Crime Prevention: Police Role

Based on the various hypothesis, theories, and strategies supplied by the likes of Shaw & McKay (1931), Sampson & Groves (1989), C. Ray Jeffrey (1971), Jane Jacobs(1961), Oscar Newman (1972), Cohen and Felson (1979) , and Paul and Patricia Brantingham (1981), it seems that environmental criminology focuses not only on the criminal event itself, but how the place (city, town, neighborhood, etc) influenced the crime. This is best described by the works of Paul & Patricia Brantingham and Sampson & Groves, environmental criminology is, Brantinghams (1981), “a criminal event is the convergence in time and space of a law, an offender, and a target” and according to Shaw & McKay’s hypothesis, environmental criminology involves “at least five indicators of social disorganization:

  1. lower economic status of residents;
  2. Diverse ethnic backgrounds of residents;
  3. Frequent residential turnover;
  4. High level of dysfunction in families;
  5. Urbanization (Bohm, pp. 72–75)” (Maguire & Hassell, n.d.).

Considering environmental prevention involves the community, one element that assist police is community policing. Community policing involves “community partnerships, problem-solving, and a variety of organizational changes” (Maguire & Hassell, n.d.). These elements allow departments to be flexible and responsive when addressing situations. Along with community policing, there are community crime prevention programs such as a neighborhood watch. A program such as the neighborhood watch “encourage residents to work together in making neighborhoods safer, watching each others’ property, and creating a stronger sense of community (Maguire & Hassell, n.d.). This helps cutdown on cost, while also freeing up officers and patrol cars to focus on more dangerous areas.

The flaws associated with the three core operational strategies for preventing and controlling crime are fairly easy to recognize. From my perspective, the use of random patrol will not prevent a crime from happening. Any sensible criminal will simply wait for the patrol to past before committing the crime. This is backed up by the George Mason University, Center for Evidence-Based Crime Policy, in the department of Criminology, Law, and Society. The Center cites the same Kansas City experiment (1974), mentioned in our reading source. Which found that there was no “significant impact on reported crime, reported victimization, or levels of citizen satisfaction with varied amount of preventive patrols” (Center for Evidence-Based Crime Policy, n.d.). Second, rapid response calls have been shown to also have no effect on crime. This time the flaw is more human than operational strategy, according to the Center for Evidence-Based Crime Policy, “citizens frequently wait too long after an incident occurs for rapid response to be of much assistance” (Center for Evidence-Based Crime Policy, n.d.).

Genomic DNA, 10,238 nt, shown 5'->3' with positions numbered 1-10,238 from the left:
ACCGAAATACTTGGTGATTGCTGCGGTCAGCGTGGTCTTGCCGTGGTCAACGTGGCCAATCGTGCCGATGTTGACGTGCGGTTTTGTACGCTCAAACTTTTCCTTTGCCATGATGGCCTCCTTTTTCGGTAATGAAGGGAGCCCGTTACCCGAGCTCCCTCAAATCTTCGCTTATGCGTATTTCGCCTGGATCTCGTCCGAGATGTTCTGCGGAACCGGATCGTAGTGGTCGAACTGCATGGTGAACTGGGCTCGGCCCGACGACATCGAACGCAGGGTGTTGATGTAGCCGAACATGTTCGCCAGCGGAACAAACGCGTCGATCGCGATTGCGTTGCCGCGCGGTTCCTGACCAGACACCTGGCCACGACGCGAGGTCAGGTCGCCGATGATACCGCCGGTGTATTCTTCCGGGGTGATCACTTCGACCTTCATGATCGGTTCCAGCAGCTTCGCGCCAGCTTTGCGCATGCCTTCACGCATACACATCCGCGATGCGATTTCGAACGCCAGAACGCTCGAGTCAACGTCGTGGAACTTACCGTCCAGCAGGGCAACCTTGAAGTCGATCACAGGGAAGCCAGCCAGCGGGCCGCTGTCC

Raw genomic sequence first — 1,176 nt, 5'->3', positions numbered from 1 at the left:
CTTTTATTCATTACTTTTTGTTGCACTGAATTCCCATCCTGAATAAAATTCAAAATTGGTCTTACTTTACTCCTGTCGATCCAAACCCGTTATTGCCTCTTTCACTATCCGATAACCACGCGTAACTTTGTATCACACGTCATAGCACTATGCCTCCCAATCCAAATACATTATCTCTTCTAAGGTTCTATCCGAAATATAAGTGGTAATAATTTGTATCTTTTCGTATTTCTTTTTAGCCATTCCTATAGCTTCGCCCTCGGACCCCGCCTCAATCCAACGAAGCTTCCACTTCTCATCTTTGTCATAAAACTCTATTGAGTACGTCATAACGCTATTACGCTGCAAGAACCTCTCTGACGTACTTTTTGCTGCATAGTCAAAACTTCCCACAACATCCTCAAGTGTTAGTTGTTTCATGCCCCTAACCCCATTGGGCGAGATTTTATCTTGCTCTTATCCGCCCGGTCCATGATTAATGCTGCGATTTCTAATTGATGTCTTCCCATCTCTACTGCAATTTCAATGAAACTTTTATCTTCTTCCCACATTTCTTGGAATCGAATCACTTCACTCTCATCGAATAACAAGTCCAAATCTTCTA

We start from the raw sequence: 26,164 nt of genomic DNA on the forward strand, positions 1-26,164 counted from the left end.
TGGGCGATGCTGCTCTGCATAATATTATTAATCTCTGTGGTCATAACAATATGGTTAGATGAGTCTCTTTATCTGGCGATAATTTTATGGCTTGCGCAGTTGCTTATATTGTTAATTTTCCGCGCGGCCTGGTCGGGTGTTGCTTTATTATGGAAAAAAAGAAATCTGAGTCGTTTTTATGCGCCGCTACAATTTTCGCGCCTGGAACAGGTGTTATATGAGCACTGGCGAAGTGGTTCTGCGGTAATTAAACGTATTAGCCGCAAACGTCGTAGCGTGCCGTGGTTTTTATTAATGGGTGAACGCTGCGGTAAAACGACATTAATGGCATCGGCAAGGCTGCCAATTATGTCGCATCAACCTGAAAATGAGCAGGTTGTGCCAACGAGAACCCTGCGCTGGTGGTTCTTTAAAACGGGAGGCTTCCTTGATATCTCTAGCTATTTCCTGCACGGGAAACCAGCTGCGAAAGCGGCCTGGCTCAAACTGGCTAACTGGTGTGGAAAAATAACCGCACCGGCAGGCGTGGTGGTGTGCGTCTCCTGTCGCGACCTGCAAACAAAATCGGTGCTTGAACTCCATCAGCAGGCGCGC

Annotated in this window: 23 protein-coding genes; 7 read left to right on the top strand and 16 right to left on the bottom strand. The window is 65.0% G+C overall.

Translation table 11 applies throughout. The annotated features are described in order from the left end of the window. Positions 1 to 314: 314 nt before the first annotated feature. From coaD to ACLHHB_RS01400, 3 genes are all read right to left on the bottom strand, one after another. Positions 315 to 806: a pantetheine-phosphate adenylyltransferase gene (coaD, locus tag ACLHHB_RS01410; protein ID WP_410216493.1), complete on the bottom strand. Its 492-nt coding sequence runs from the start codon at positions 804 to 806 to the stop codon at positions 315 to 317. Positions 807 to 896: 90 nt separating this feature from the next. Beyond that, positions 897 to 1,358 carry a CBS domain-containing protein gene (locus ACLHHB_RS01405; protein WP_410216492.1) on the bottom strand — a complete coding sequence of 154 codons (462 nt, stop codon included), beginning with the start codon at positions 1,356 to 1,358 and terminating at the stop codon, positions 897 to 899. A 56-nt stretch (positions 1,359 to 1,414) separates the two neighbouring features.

I believe the police continue to use the traditional strategies of random patrols, rapid response to calls, and retrospective investigations for two simple reasons. First, they are used to this way of doing things, because it is tradition and it has been hammered into the curriculum for training other officers. Second, no permanent replacement has been found. As mentioned, these strategies have been hammered into them through training and replacing them would require more experienced relearn a different way of doing things.

The use of the community would be a great asset to law enforcement at any level. If criminals know they are being watched at all times, and not just by the police, then their criminal activities are likely to decrease for fear of being identified by a community member. Not only that, there is also the added benefit of freeing up police resources to address more dangerous areas of the community, which was mentioned earlier.

Sources:

  1. Maguire, E.R. & Hassell, K. (n.d.). Prevention: Police Role – Environmental Criminology, Community Crime Prevention, Conclusion, Bibliography. Retrieved from http://law.jrank.org/pages/1759/Prevention-Police-Role.html
  2. Maguire, E. R., & Hassell, K. (n.d.). Prevention: Police Role – Environmental Criminology. Retrieved from http://law.jrank.org/pages/1755/Prevention-Police-Role-Environmental-criminology.html
  3. ‘Standard Model’ Policing Tactics. (2018). Retrieved from https://cebcp.org/evidence-based-policing/what-works-in-policing/research-evidence-review/standard-model-policing-tactics/